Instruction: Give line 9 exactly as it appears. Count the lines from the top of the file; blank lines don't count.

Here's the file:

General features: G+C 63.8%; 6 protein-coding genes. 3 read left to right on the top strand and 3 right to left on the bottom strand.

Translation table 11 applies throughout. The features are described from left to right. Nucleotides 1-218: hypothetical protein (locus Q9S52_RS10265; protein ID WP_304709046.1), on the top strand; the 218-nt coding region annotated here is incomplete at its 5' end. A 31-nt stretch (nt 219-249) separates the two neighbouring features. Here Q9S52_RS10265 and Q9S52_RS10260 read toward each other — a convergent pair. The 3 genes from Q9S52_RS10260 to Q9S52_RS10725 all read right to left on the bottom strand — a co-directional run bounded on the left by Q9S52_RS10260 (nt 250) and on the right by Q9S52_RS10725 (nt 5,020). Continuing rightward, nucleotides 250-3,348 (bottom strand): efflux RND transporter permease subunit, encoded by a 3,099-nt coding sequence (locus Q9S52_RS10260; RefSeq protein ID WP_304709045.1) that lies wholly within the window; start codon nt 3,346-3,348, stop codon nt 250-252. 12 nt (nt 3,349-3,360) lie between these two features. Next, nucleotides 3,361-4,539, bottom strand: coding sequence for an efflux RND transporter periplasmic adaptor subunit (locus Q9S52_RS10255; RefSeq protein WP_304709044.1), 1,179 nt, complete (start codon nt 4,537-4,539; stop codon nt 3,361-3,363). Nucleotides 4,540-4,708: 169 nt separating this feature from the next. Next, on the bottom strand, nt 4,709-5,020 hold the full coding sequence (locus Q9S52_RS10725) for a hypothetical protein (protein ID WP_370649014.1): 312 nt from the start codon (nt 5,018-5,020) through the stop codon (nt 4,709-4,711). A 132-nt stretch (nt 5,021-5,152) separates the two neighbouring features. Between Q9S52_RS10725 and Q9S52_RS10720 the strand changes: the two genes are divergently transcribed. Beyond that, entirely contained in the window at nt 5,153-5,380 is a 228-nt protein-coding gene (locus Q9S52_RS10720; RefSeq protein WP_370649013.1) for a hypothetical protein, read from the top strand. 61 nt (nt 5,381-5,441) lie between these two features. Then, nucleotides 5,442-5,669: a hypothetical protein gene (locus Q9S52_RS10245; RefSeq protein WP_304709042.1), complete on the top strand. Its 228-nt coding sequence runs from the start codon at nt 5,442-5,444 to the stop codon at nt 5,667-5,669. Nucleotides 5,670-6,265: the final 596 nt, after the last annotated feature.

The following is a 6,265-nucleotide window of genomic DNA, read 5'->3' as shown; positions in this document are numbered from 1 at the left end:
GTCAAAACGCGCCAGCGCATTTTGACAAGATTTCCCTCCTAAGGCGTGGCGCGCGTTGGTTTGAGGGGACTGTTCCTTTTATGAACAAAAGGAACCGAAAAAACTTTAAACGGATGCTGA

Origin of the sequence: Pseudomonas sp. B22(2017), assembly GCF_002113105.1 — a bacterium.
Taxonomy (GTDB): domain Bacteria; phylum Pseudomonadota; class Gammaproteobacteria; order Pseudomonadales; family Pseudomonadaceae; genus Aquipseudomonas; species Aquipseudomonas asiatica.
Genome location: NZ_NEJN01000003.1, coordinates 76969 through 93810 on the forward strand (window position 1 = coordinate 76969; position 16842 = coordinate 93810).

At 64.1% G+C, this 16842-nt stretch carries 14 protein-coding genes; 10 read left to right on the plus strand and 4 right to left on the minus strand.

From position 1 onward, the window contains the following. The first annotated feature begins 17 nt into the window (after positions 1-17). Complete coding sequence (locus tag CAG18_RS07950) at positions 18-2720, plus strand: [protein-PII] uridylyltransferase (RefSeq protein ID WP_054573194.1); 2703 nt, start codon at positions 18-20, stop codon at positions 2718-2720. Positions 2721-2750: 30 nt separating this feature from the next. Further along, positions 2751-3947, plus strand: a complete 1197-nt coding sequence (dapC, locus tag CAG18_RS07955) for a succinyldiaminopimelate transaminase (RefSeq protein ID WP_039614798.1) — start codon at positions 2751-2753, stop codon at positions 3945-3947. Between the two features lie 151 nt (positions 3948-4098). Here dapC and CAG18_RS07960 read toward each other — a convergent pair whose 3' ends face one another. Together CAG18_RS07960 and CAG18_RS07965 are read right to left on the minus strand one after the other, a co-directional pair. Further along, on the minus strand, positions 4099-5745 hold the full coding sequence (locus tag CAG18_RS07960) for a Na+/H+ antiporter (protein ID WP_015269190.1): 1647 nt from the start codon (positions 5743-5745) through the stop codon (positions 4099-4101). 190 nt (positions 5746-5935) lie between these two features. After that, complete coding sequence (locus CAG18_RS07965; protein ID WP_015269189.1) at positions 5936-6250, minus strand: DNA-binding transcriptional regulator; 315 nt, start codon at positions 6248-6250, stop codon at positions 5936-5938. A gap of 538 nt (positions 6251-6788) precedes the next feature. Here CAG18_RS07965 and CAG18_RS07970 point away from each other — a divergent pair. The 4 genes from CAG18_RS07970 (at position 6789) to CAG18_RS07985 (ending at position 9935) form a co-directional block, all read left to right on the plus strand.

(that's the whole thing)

From position 1 onward, the window contains the following. The first annotated feature begins 17 nt into the window (after positions 1-17). Complete coding sequence (locus tag CAG18_RS07950) at positions 18-2720, plus strand: [protein-PII] uridylyltransferase (RefSeq protein ID WP_054573194.1); 2703 nt, start codon at positions 18-20, stop codon at positions 2718-2720. Positions 2721-2750: 30 nt separating this feature from the next. Further along, positions 2751-3947, plus strand: a complete 1197-nt coding sequence (dapC, locus tag CAG18_RS07955) for a succinyldiaminopimelate transaminase (RefSeq protein ID WP_039614798.1) — start codon at positions 2751-2753, stop codon at positions 3945-3947. Between the two features lie 151 nt (positions 3948-4098). Here dapC and CAG18_RS07960 read toward each other — a convergent pair whose 3' ends face one another. Together CAG18_RS07960 and CAG18_RS07965 are read right to left on the minus strand one after the other, a co-directional pair. Further along, on the minus strand, positions 4099-5745 hold the full coding sequence (locus tag CAG18_RS07960) for a Na+/H+ antiporter (protein ID WP_015269190.1): 1647 nt from the start codon (positions 5743-5745) through the stop codon (positions 4099-4101). 190 nt (positions 5746-5935) lie between these two features. After that, complete coding sequence (locus CAG18_RS07965; protein ID WP_015269189.1) at positions 5936-6250, minus strand: DNA-binding transcriptional regulator; 315 nt, start codon at positions 6248-6250, stop codon at positions 5936-5938. A gap of 538 nt (positions 6251-6788) precedes the next feature. Here CAG18_RS07965 and CAG18_RS07970 point away from each other — a divergent pair. The 4 genes from CAG18_RS07970 (at position 6789) to CAG18_RS07985 (ending at position 9935) form a co-directional block, all read left to right on the plus strand.